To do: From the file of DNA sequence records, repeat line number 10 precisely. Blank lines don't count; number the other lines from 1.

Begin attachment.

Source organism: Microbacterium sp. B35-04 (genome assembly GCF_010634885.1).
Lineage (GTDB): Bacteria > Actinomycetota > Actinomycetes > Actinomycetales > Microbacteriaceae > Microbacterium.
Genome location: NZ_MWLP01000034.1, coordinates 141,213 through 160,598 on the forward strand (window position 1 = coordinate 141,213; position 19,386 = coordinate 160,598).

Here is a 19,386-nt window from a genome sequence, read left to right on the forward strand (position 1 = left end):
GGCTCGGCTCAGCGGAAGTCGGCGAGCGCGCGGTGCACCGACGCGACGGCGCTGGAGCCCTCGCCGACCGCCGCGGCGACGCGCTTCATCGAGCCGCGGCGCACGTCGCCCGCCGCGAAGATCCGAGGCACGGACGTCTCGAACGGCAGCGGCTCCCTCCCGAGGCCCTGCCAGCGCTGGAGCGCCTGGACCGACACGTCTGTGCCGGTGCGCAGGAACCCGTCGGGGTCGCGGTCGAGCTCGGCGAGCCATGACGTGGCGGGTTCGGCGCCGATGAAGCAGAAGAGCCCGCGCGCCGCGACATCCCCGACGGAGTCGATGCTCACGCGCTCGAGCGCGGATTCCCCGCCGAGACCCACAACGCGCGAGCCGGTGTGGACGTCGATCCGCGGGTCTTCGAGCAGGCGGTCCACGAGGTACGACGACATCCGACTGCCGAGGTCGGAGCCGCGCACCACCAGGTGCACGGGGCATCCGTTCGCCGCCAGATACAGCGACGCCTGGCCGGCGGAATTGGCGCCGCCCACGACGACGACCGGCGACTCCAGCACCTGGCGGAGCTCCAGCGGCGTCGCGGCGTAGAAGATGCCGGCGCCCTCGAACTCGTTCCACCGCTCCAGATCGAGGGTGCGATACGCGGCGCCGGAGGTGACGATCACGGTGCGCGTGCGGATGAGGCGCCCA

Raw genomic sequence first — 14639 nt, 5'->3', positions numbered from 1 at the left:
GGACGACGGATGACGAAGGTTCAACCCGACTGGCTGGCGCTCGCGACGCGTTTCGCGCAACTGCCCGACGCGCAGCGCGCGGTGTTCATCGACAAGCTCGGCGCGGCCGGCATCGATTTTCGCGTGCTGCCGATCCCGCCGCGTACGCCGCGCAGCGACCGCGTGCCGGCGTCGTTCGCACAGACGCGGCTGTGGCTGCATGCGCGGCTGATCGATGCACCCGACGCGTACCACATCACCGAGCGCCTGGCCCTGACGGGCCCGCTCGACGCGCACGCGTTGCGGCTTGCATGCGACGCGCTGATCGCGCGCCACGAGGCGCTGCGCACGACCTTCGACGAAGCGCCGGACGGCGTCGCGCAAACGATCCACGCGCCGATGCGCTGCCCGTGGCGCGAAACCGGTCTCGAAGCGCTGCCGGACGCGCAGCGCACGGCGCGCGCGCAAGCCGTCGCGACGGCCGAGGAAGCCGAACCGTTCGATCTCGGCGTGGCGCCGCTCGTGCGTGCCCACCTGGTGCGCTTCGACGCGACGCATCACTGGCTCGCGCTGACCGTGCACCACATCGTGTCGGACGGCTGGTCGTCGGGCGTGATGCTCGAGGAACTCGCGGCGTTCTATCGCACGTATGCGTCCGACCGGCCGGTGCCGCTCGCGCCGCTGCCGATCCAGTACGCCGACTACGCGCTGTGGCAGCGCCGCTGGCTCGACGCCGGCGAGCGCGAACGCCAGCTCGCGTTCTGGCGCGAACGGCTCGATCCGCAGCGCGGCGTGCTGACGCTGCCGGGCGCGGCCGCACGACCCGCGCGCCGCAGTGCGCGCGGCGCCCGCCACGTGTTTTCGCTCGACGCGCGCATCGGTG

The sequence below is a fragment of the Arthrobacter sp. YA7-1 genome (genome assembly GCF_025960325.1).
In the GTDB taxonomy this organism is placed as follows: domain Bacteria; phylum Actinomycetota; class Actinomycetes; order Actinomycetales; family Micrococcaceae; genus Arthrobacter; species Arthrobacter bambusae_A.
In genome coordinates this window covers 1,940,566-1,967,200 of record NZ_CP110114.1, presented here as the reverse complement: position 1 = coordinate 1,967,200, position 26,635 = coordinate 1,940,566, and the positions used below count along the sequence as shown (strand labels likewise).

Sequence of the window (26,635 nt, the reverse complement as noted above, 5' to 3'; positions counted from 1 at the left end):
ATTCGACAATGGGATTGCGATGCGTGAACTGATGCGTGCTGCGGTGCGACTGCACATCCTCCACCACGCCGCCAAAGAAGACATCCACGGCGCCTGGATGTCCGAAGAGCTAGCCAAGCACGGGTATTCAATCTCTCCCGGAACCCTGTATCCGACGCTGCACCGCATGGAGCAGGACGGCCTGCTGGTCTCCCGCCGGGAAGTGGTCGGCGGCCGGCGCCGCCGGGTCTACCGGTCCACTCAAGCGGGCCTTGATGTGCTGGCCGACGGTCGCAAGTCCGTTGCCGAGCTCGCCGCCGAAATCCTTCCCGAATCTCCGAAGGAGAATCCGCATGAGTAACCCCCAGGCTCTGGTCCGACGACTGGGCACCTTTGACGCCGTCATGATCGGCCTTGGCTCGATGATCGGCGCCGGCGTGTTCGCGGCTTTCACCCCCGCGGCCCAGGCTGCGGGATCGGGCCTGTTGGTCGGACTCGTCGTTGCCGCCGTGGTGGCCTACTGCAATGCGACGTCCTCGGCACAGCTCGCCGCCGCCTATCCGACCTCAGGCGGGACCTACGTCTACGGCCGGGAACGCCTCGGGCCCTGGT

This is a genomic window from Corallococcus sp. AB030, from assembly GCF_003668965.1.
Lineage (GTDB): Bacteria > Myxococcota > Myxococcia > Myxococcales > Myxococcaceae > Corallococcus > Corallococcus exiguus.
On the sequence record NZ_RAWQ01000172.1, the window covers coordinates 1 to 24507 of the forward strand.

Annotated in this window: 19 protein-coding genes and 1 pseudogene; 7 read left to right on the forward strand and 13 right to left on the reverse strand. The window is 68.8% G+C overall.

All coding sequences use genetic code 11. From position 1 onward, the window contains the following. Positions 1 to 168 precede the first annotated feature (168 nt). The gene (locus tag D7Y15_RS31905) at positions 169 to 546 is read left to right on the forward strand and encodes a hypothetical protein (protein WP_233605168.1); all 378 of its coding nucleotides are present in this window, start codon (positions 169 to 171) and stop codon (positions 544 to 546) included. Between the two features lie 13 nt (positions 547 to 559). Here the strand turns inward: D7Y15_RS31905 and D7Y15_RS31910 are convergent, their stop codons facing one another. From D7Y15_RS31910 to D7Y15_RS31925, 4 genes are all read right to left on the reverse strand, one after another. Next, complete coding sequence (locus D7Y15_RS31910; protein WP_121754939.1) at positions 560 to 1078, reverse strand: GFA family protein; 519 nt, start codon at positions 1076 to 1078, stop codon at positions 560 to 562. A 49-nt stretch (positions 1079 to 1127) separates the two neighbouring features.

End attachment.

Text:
In genome coordinates this window covers 1,940,566-1,967,200 of record NZ_CP110114.1, presented here as the reverse complement: position 1 = coordinate 1,967,200, position 26,635 = coordinate 1,940,566, and the positions used below count along the sequence as shown (strand labels likewise).